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    Presumably, (and this is just me spitballing as I haven't read these issues) after Buffy is released, Joyce likely chalks Buffy's diaries to being temporarily insane and believes that none of it is real. Living in denial, as Buffy points out, she self-reinforces that everything before was a figment of Buffy's imagination/psyche and needs to come to grips with the reality of Buffy's role as the Slayer. I'll see if I can get more info about these issues and see if it sheds any more insight.
    – phantom42
    Feb 7 '14 at 19:02
3

Because she never left the institution.

Remember, at the end of Normal Again, Buffy is shown in the institution after all the poison and such has worn off and the Sunnydale story has moved on. Real-world Buffy is in an institution and creating a fantasy world in her mind where she is a superhero. Joyce's reaction is fully explained because fantasy-world Joyce does not remember doing what real-world Joyce did.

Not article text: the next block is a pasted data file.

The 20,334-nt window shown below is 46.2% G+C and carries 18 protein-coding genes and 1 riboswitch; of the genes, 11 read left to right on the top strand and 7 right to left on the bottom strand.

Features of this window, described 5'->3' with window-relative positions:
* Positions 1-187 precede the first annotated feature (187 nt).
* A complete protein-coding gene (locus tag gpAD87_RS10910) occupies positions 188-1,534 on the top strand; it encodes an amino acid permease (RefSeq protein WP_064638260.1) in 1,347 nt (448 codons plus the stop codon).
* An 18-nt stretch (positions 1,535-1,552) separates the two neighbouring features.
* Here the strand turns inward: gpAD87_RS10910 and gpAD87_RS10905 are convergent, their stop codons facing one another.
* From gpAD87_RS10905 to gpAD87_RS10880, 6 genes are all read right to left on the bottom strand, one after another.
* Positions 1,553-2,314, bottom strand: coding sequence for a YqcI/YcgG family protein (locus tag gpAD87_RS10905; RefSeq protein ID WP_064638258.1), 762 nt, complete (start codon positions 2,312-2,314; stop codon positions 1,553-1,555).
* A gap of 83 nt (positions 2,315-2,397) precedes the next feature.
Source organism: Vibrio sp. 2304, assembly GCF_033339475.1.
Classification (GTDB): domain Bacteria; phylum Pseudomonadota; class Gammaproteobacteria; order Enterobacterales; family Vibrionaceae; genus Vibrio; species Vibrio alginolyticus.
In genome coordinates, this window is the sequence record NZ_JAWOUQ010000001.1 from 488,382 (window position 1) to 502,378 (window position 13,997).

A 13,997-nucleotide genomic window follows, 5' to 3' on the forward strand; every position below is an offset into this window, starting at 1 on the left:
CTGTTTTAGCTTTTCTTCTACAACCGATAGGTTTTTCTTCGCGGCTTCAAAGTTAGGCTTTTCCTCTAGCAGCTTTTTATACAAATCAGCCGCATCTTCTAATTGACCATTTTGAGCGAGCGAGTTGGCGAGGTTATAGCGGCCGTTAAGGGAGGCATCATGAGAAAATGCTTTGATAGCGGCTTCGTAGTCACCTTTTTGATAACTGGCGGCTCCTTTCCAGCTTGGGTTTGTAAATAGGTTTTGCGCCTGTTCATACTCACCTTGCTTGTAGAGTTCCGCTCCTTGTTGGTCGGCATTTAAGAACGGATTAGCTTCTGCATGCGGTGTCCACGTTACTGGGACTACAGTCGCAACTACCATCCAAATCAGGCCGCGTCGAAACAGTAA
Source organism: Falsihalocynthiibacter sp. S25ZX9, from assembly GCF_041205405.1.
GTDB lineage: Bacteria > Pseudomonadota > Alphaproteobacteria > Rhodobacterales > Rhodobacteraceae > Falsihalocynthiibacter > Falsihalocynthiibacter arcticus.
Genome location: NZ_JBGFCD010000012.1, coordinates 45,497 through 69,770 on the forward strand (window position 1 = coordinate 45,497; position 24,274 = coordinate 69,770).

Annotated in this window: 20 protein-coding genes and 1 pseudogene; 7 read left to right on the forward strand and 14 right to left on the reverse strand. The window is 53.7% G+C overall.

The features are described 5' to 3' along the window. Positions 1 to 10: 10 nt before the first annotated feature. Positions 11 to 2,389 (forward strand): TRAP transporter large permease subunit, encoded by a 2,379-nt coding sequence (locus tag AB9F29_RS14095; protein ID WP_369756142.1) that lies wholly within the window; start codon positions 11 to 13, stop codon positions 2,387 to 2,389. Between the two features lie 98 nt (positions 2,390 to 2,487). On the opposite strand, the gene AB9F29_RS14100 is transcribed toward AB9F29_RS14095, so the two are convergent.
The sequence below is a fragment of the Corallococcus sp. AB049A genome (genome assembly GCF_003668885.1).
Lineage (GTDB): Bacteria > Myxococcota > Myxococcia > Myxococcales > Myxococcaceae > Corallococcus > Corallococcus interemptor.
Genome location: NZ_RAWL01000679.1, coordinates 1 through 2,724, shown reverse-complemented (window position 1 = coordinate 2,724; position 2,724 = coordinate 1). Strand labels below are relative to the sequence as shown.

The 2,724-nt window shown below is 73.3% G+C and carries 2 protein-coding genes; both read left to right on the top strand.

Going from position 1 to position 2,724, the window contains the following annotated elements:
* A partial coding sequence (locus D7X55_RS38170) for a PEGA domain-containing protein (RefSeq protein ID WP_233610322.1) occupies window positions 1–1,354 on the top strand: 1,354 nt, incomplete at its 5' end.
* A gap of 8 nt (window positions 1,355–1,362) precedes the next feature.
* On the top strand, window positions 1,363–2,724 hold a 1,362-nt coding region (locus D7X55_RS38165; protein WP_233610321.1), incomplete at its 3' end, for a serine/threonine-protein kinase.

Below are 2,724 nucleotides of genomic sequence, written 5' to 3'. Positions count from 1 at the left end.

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I mean the theory as it works is that everything in the "Slayer" world is a convient lie. Joyce reacting that way (the fact that the writters never exactly planned this much in advance aside...) isn't exactly relevant in IRL/institution Buffy's MIND. It's all convient enough to keep her there in that world, crafting Joyce's response isn't relevant because she didn't need it to be that realistic to her specifically. Not to mention she could just easily chalk it up to her mom being in denial because that was actually believable for her and it worked well enough to prevent her from getting too hung up on minor details that were irrelevant to her.

The basic idea here is that the "Slayer" world is all something Buffy is crafting in her head. The inconsistencies don't matter to her so that's how they are portrayed because the world isn't, supposedly, real.